Category Archives: Extraordinary Individuals

Unique Jews In a Category of Their Own

Jews of the Week: Shushandukht and Bahram V

Gold Coins Depicting Iranian Shah Bahram V, often referred to as Bahramgur – “Bahram the Hunter”

Shushandukht (c. 380-430 CE) was born in Persia, the daughter of the Resh Galuta (Exilarch), a title reserved for the chief rabbi and official leader of the Jews in the diaspora during this time period. Little is known of her early life. She went on to marry the Sasanian king Yazdegerd I, and gave him two sons, Shapur IV and Bahram V (c. 406-438 CE). Yazdegerd and Shapur were assassinated, triggering a brief civil war that ended with Bahram successfully taking the throne. Bahram V went on to reign for nearly two decades as Iran’s Shah. In that time, he held off the advancing Eastern Roman Empire and conquered Armenia. Later, a massive invasion by the feared Huns nearly destroyed his empire. However, he caught the Huns unaware in a surprise night attack, decimating their force, and bringing peace to the entire region. Bahram presided over a period of great Persian wealth. Coins with Bahram’s portrait have been found across Asia. Not surprisingly, Bahram V became one of the most legendary kings in Asian history, and is an important figure not just in Iran, but in Uzbekistan, Pakistan, India, and even in Islamic literature (despite the fact that the Muslims tried pretty hard to erase pre-Islamic Iranian history). Bahram V is the hero of many ancient Persian legends. One of these was translated into English under the title The Three Princes of Serendip – giving rise to the word “serendipity”. In the famous Persian epic Shahnameh, he is the king that slays two lions with his bare hands. Meanwhile, his mother Shushandukht used her position to assist the Jews of Iran (where the vast majority of the world’s Jews lived at the time). She established large and prosperous Jewish neighbourhoods in Esfahan, Susa, Hamadan, and Shushtar. During this period, the Jewish Exilarch sat on the Shah’s court. Many scholars believe that the ‘Tomb of Esther and Mordechai’ in modern-day Iran is actually the tomb of Shushandukht.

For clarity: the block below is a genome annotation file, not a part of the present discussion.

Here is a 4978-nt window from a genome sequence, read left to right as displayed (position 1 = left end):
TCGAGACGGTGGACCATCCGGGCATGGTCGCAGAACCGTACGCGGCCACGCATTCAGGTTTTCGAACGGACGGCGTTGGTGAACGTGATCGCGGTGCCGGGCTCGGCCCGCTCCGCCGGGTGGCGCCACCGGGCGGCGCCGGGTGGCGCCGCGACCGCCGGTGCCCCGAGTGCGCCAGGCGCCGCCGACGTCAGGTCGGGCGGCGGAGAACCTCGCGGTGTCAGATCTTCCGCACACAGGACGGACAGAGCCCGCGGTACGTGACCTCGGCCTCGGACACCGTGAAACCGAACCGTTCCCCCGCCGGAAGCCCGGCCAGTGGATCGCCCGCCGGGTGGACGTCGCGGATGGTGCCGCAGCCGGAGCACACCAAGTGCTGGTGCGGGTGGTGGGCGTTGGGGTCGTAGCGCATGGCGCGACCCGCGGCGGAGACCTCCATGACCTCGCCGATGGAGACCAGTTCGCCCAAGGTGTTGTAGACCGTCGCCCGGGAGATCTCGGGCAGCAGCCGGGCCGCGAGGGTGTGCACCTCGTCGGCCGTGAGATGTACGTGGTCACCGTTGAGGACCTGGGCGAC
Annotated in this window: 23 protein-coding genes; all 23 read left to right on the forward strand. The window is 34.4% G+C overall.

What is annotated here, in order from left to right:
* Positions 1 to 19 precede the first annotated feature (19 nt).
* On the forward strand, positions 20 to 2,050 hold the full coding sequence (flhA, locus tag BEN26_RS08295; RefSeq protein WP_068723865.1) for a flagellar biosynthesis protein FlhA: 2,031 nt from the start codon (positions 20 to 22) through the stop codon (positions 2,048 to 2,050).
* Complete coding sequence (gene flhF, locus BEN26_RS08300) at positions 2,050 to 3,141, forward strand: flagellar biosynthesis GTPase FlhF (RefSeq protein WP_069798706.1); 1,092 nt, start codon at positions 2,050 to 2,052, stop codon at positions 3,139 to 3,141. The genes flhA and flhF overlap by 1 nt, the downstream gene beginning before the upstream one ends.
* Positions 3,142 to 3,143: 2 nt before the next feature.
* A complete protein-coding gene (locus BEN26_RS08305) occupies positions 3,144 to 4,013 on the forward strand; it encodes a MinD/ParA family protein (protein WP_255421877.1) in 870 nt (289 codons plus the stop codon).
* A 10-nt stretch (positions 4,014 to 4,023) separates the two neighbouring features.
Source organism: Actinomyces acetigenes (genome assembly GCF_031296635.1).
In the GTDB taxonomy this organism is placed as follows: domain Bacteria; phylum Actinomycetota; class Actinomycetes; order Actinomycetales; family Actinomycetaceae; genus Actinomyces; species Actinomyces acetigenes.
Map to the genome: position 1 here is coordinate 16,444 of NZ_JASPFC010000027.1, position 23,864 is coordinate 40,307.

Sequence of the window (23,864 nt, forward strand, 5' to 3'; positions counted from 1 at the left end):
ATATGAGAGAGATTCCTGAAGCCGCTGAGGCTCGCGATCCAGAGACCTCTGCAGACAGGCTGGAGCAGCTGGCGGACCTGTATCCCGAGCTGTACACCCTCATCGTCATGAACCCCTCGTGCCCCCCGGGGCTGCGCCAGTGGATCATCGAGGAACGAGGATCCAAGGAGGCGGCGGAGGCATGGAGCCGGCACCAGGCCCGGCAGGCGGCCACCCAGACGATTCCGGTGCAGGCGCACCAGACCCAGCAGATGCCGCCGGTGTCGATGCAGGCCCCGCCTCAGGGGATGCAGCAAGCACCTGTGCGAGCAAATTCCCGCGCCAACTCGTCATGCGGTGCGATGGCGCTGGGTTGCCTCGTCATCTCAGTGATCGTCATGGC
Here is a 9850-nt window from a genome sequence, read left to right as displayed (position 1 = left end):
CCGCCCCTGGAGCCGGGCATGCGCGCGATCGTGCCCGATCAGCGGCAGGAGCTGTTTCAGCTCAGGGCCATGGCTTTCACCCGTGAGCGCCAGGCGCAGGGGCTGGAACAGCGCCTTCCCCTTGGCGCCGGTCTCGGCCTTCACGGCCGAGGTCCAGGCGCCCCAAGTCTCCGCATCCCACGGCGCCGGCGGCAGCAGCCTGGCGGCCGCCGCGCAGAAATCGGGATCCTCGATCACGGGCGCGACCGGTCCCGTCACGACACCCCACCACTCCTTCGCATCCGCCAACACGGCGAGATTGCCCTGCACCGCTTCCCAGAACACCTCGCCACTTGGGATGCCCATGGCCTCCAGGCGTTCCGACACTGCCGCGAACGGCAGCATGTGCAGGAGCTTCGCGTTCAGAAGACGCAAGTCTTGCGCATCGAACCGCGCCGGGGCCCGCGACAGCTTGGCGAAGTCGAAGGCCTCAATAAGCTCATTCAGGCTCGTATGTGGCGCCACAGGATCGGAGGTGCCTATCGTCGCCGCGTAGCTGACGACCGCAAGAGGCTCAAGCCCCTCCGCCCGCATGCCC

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Words of the Week

It is more important to know what sort of person has a disease than to know what sort of disease a person has.
– Hippocrates

Tomb of Esther and Mordechai (or Shushandukht) in present-day Hamadan, Iran (Credit: Philippe Chavin)

Jew of the Week: Rabbi Zecharia Barashi

World’s Oldest Jew

Rabbi Barashi (Credit: Lazar Berman)

Zecharia Barashi (1900-2017) was born in Kurdistan, the last of ten children in an observant Jewish family. His father was a rabbi who traveled from village to village, serving the needs of small Jewish communities in Iraq. Unfortunately, this job did not come with a salary, and the poor family made a meager living by sowing clothes and selling nuts and dates. Several years of harsh poverty, disease, and the difficulties of the First World War left six of the ten children dead. Barashi himself nearly died when he was 11 years old. He would follow in his father’s footsteps and become a rabbi as well. Inspired by Zionism, Barashi struggled to move the family to Israel. In 1936, he finally got a chance by working as a Hebrew interpreter for the Jewish Agency. After a long and arduous journey, the family settled in Jerusalem. Throughout World War II and Israel’s ensuing War of Independence, Barashi supported the war effort by digging trenches, and paving roads and runways. In 1950, the Jews of Iraq and Kurdistan made a mass aliyah to Israel, and Barashi soon became their spiritual leader. He would go on to earn the esteemed title of Chacham, “Sage”. He also published four important books on Judaism. He was in the midst of writing his fifth book when, at the age of 111, his eyesight became too poor. Deeply respected as one of Israel’s greatest rabbis, Barashi was known for his incredible memory, humility, and great sense of humour. Sadly, he passed away earlier this week. Until that moment, he was the world’s oldest living Jew. He was also Israel’s oldest living resident, having spent over 80 years in Jerusalem. Although he outlived two of his own children and his beloved wife, he is survived by five more children, 29 grandchildren, 72 great-grandchildren, and 24 great-great-grandchildren. His advice for a long life: “Always be happy, never jealous. Stay active. And never overeat, always leave the table a little hungry.”

Chag Purim Sameach!

Words of the Week

“My brain is the key that sets my mind free.”
Harry Houdini

Rabbi Barashi with Shimon Peres (Credit: Mark Neyman/Flash90)